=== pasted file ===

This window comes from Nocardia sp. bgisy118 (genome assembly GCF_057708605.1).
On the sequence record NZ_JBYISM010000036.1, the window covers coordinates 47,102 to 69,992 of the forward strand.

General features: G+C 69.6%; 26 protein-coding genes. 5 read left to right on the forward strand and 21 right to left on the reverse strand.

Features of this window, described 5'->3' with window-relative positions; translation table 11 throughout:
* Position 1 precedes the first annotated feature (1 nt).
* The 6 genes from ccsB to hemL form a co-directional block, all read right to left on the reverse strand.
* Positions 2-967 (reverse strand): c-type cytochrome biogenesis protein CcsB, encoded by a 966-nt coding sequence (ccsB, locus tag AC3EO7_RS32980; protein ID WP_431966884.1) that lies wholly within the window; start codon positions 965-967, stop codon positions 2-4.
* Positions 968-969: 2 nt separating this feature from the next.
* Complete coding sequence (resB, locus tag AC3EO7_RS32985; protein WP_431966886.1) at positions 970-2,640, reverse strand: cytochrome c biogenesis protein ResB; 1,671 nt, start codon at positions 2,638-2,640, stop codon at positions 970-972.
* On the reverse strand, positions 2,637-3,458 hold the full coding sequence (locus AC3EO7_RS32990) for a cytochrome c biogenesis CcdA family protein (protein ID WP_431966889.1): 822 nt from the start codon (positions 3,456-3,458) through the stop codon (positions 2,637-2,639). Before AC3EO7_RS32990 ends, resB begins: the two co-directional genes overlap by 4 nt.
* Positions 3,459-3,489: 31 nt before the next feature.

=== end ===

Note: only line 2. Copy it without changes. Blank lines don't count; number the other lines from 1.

On the sequence record NZ_JBYISM010000036.1, the window covers coordinates 47,102 to 69,992 of the forward strand.